Presentation on theme: "1 INVESTMENT DECISION RULES (REVIEW). 2 3 NPV and Stand-Alone Projects Consider a take-it-or-leave-it investment decision involving a single, stand-alone."— Presentation transcript:
1 INVESTMENT DECISION RULES (REVIEW)
3 NPV and Stand-Alone Projects Consider a take-it-or-leave-it investment decision involving a single, stand-alone project for Fredrick’s Feed and Farm (FFF). The project costs $250 million and is expected to generate cash flows of $35 million per year, starting at the end of the first year and lasting forever.
4 NPV Rule The NPV of the project is calculated as: The NPV is dependent on the discount rate.
5 NPV of Fredrick’s Fertilizer Project If FFF’s cost of capital is 10%, the NPV is $100 million and they should undertake the investment.
6 Alternative Rules Versus the NPV Rule Sometimes alternative investment rules may give the same answer as the NPV rule, but at other times they may disagree. When the rules conflict, the NPV decision rule should be followed.
7 The Internal Rate of Return Rule Internal Rate of Return (IRR) Investment Rule Take any investment where the IRR exceeds the cost of capital. Turn down any investment whose IRR is less than the cost of capital.
8 The Internal Rate of Return Rule The IRR Investment Rule will give the same answer as the NPV rule in many, but not all, situations. In general, the IRR rule works for a stand-alone project if all of the project’s negative cash flows precede its positive cash flows. whenever the cost of capital is below the IRR of 14%, the project has a positive NPV and you should undertake the investment.
9 Applying The IRR Rule In other cases, the IRR rule may disagree with the NPV rule and thus be incorrect. Situations where the IRR rule and NPV rule may be in conflict: Delayed Investments Nonexistent IRR Multiple IRRs
10 Applying The IRR Rule Delayed Investments Assume you have just retired as the CEO of a successful company. A major publisher has offered you a book deal. The publisher will pay you $1 million upfront if you agree to write a book about your experiences. You estimate that it will take three years to write the book. The time you spend writing will cause you to give up speaking engagements amounting to $500,000 per year. You estimate your opportunity cost to be 10%.
11 Applying The IRR Rule Delayed Investments Should you accept the deal? Since the NPV is negative, the NPV rule indicates you should reject the deal.
12 NPV of Star’s $1 Million Book Deal When the benefits of an investment occur before the costs, the NPV is an increasing function of the discount rate.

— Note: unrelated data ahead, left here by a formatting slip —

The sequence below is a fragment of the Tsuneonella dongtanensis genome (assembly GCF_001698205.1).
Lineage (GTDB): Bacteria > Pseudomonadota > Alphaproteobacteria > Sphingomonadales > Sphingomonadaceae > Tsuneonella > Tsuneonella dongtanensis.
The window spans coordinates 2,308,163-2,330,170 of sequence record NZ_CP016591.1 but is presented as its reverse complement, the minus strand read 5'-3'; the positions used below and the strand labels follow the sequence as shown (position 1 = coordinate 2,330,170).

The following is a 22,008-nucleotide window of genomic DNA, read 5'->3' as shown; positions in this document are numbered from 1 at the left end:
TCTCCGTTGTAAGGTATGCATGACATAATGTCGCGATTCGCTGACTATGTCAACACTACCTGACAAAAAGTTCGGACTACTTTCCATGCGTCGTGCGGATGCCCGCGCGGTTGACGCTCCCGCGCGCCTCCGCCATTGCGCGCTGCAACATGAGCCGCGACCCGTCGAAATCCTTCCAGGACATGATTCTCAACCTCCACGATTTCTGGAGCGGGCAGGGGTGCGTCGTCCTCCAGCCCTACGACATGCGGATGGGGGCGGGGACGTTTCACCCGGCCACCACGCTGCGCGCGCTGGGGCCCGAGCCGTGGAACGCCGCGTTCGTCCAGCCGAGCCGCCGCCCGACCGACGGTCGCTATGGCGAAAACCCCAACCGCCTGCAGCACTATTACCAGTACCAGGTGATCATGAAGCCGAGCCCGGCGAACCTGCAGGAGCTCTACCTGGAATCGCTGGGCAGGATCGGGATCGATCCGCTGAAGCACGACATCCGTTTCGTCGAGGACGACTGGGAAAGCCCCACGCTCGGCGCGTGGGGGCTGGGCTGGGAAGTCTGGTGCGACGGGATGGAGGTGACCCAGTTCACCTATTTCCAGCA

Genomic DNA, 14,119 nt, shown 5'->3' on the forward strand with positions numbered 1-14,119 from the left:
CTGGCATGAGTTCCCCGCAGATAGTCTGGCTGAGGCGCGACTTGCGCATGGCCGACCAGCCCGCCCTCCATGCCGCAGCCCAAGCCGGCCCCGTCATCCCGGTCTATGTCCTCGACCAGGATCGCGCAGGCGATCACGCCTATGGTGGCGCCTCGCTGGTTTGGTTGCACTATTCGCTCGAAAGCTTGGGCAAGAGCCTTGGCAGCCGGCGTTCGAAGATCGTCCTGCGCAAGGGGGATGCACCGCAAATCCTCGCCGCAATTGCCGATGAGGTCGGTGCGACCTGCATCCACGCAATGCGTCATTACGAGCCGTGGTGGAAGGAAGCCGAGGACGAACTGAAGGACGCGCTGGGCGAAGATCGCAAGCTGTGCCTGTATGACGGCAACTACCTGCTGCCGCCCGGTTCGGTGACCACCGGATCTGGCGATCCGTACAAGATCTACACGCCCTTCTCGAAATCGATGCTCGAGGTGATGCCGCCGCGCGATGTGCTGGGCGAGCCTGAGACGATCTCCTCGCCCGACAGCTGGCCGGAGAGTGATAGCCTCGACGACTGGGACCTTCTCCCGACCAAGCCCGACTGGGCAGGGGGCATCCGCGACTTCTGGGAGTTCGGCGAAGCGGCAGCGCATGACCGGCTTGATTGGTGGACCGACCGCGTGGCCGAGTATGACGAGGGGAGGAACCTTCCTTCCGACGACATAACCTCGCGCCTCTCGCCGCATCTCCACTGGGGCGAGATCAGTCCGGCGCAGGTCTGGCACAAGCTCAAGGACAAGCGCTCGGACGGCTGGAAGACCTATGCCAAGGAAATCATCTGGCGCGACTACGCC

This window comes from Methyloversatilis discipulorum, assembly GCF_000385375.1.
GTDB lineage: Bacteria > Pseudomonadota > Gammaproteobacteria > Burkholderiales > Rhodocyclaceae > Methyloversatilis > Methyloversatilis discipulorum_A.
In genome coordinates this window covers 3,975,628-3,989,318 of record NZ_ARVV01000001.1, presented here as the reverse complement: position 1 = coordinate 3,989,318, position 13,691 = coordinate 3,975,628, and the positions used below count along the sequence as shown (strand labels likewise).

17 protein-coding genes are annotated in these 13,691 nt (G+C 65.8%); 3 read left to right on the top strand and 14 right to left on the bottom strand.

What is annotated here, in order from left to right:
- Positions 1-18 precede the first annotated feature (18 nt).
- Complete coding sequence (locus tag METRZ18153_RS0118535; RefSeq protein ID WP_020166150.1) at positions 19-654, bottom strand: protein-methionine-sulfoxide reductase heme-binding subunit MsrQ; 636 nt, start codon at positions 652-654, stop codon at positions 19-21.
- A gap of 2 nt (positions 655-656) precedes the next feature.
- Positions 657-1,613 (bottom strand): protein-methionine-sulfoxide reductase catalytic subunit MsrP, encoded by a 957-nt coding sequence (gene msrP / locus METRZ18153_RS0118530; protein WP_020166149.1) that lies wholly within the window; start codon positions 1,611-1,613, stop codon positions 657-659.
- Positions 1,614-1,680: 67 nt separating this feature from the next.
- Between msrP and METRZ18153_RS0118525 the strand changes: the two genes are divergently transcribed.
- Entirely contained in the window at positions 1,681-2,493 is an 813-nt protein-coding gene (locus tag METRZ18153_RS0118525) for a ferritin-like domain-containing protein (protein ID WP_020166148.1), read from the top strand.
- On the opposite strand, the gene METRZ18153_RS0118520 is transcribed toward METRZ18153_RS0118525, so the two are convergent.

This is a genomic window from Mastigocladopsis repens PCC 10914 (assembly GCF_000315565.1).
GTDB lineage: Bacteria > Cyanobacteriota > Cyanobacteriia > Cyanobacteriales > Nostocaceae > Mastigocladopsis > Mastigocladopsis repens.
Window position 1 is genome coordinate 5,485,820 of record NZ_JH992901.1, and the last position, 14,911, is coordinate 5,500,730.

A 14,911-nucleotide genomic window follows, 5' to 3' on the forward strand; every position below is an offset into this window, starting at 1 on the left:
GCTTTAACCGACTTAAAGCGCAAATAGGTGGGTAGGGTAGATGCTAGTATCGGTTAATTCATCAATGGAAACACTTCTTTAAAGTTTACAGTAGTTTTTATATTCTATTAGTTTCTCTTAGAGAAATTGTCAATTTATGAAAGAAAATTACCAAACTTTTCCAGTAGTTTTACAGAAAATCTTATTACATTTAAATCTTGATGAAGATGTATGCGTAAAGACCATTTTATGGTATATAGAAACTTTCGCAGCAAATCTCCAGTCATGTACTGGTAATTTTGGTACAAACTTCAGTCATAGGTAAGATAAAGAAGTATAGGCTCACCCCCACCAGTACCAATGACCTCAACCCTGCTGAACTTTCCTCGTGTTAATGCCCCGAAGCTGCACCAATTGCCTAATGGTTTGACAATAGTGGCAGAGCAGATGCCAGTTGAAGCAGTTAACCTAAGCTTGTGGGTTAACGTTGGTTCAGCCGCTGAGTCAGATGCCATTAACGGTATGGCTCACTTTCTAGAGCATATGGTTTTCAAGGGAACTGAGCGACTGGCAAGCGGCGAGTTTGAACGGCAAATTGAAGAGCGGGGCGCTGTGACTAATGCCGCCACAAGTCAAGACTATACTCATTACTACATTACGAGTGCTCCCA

13 Applying The IRR Rule Multiple IRRs Suppose Star informs the publisher that it needs to sweeten the deal before he will accept it. The publisher offers $550,000 advance and $1,000,000 in four years when the book is published. Should he accept or reject the new offer?
14 Applying The IRR Rule Multiple IRRs The cash flows would now look like: The NPV is calculated as:
15 Applying The IRR Rule Multiple IRRs By setting the NPV equal to zero and solving for r, we find the IRR. In this case, there are two IRRs: 7.164% and %. Because there is more than one IRR, the IRR rule cannot be applied.
16 NPV of Star’s Book Deal with Royalties
17 Applying The IRR Rule Multiple IRRs Between 7.164% and %, the book deal has a negative NPV. Since your opportunity cost of capital is 10%, you should reject the deal.
18 Applying The IRR Rule Nonexistent IRR Finally, Star is able to get the publisher to increase his advance to $750,000, in addition to the $1 million when the book is published in four years. With these cash flows, no IRR exists; there is no discount rate that makes NPV equal to zero.
19 NPV of Star’s Final Offer No IRR exists because the NPV is positive for all values of the discount rate. Thus the IRR rule cannot be used.
20 Applying The IRR Rule IRR Versus the IRR Rule While the IRR rule has shortcomings for making investment decisions, the IRR itself remains useful. IRR measures the average return of the investment and the sensitivity of the NPV to any estimation error in the cost of capital.
21 The Payback Rule The payback period is amount of time it takes to recover or pay back the initial investment. If the payback period is less than a pre-specified length of time, you accept the project. Otherwise, you reject the project. The payback rule is used by many companies because of its simplicity.
22 EX1 Problem Projects A, B, and C each have an expected life of 5 years. Given the initial cost and annual cash flow information below, what is the payback period for each project? ABC Cost$80$120$150 Cash Flow$25$30$35
23 The Payback Rule Pitfalls: Ignores the project’s cost of capital and time value of money. Ignores cash flows after the payback period. Relies on an ad hoc decision criterion.
24 Choosing Between Projects Mutually Exclusive Projects When you must choose only one project among several possible projects, the choice is mutually exclusive. NPV Rule Select the project with the highest NPV. IRR Rule Selecting the project with the highest IRR may lead to mistakes.